Smith was also one of the first to note the tendency of aligned individuals to use collective influence to manipulate government (eg. subsidies), or more simply, to conspire to raise prices.

Continuing, Smith was anti-protectionism (pro Free Trade - an obvious outgrowth of his support for division of labor) and believed that an 'invisible hand' guides individuals to generally promote the public interest more than intended.

Smith supported taxation in proportion to respective ability - eg. progressive taxation, as well as limiting government involvement to preventing society from falling apart. Continuing - "The man whose whole life is spent in performing a few simple operations . . . generally becomes as stupid and ignorant as it is possible for a human creature to become" - hardly an endorsement for democracy.

Smith also envisioned that government borrowing increased the likelihood of waging war and spending money on schemes to win citizen favor. He suspected that opposing large international corporations allowed production of greater value.

Bottom-Line: Adam Smith was clearly a great early political-economic thinker.
16 internautes sur 23 ont trouvé ce commentaire utile 
The violent distortion of Adam Smith's great ideas 20 octobre 2009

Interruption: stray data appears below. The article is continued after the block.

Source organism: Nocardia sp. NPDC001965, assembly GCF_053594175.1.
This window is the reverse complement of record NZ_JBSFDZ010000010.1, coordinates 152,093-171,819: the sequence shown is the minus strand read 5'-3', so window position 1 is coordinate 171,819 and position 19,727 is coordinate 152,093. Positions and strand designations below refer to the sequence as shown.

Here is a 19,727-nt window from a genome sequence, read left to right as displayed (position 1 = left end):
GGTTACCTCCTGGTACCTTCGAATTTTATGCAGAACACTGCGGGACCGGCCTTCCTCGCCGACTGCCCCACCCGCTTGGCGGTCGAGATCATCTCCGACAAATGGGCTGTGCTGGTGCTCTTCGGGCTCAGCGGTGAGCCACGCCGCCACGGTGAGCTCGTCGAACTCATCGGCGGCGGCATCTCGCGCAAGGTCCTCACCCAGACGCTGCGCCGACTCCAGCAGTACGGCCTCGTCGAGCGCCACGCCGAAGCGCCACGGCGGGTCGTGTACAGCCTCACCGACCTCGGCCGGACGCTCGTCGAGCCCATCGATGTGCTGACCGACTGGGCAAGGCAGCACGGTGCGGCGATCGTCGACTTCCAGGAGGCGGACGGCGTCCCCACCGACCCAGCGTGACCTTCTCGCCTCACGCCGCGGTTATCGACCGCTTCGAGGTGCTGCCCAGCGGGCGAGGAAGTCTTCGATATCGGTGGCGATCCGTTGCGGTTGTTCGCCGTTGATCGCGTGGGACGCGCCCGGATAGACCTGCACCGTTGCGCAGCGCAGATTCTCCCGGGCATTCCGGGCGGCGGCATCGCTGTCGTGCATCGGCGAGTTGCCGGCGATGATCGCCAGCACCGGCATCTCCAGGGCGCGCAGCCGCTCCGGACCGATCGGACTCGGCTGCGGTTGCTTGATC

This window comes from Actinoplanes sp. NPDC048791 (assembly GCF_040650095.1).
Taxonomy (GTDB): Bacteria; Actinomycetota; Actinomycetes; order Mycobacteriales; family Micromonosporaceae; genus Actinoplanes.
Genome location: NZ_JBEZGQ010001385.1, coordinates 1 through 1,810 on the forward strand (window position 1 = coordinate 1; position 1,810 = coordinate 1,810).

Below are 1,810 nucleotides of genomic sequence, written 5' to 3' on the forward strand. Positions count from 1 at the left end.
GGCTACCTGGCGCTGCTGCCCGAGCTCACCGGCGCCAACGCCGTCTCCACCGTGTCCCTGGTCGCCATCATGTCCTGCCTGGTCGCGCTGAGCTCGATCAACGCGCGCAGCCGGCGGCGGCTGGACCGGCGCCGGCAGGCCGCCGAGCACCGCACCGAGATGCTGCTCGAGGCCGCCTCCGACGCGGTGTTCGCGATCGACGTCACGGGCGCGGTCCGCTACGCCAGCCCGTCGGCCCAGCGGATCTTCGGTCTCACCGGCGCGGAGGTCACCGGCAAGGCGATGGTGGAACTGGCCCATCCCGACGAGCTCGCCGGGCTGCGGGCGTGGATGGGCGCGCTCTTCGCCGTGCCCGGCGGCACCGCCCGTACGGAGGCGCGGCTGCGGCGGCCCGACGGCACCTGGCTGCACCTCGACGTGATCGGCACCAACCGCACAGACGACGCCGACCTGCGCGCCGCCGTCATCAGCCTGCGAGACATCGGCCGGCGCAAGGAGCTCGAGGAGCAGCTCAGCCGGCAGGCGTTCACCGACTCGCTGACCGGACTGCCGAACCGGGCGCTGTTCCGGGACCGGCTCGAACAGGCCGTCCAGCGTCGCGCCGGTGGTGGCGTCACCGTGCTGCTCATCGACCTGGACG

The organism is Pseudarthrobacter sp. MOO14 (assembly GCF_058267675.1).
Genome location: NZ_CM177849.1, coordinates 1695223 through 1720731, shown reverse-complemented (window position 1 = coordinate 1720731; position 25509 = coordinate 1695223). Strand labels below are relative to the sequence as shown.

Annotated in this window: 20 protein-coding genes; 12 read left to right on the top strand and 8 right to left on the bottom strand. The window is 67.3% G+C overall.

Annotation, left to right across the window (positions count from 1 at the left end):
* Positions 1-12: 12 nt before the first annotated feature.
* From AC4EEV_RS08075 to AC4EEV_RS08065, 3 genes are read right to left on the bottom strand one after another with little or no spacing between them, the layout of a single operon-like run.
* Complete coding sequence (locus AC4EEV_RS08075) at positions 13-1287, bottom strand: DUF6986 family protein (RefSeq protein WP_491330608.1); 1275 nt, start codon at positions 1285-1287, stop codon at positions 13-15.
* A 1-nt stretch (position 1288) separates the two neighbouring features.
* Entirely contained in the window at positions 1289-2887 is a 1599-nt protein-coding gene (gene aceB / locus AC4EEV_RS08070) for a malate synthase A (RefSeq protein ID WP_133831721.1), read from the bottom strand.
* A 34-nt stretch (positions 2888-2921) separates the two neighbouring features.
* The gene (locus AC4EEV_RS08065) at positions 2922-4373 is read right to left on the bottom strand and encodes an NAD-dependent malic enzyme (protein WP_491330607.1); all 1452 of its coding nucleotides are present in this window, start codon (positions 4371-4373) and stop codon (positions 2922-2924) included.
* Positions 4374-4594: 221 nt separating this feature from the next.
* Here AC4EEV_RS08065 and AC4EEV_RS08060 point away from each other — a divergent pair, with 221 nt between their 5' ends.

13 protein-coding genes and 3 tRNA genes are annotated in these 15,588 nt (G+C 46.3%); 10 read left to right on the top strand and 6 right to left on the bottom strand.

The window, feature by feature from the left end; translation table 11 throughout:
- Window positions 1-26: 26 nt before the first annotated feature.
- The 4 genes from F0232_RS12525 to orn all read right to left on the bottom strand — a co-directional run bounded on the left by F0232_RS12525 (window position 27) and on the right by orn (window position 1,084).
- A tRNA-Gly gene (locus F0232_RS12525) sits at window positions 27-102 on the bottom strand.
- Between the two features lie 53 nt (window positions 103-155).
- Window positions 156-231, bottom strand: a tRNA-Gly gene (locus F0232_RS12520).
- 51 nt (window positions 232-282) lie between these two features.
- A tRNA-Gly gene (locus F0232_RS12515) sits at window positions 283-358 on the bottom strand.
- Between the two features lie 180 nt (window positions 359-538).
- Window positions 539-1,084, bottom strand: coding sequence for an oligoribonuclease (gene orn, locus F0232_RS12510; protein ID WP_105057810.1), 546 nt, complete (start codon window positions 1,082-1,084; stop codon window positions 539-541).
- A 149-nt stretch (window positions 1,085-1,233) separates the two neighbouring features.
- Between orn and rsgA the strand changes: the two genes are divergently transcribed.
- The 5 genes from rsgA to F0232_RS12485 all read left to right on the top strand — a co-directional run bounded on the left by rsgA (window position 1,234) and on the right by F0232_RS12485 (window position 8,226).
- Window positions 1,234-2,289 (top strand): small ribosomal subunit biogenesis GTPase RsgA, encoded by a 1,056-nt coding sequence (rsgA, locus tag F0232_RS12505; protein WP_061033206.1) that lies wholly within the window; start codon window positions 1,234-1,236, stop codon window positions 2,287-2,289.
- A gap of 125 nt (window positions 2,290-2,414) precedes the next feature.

Par Stephen Eadon - Publié sur
Format: Broché
The complete, unabridged penguin edition of this book is around 900 pages long and is divided into 2 volumes. The first volume is divided into books I, II and III, the second into books IV and V. These two last books comprise more than half of the bulk of the whole work, more than 500 pages. They also contain the aspects of Economics in which Smith believed personal interests must be balanced by social responsibility. Describing this edition as unabridged is insulting and disingenuous.

Adam Smith is a thinker of the first order. But he was writing in the second half of the eighteenth century. This must always be kept in mind, as the values he held may find themselves appropriated in ways he then did not understand, and if alive today may have disagreed with. He was a moral philosopher before he was an economist, and his works in both fields can only be fully understood in light of one another.
1 internautes sur 1 ont trouvé ce commentaire utile 
Decent Edition, Grand Ideas 3 janvier 2012
Par J. Smallridge - Publié sur
Format: Broché
I appreciated this edition of the classic work of economics because it is precisely the first three books that I found most relevant to my understanding of Smith's theories. A more complete version might be suitable to some, but I found this more than met my purposes for a general introduction.
Economic Masterpiece 24 décembre 2014
Par Dimitri - Publié sur
Format: Format Kindle Achat vérifié
This book is truly an inspiring economic piece that sheds light on man's self-interest ideas and how history is here to prove who we were, who we are, and what we will become. The foundation of this book is to push the envelope of the "common sense" economic intelligence that man has, whether she wants it or not, and to really push the envelope on why imperial powers have gotten ahead in recent history and why they will remain in power for many centuries to come.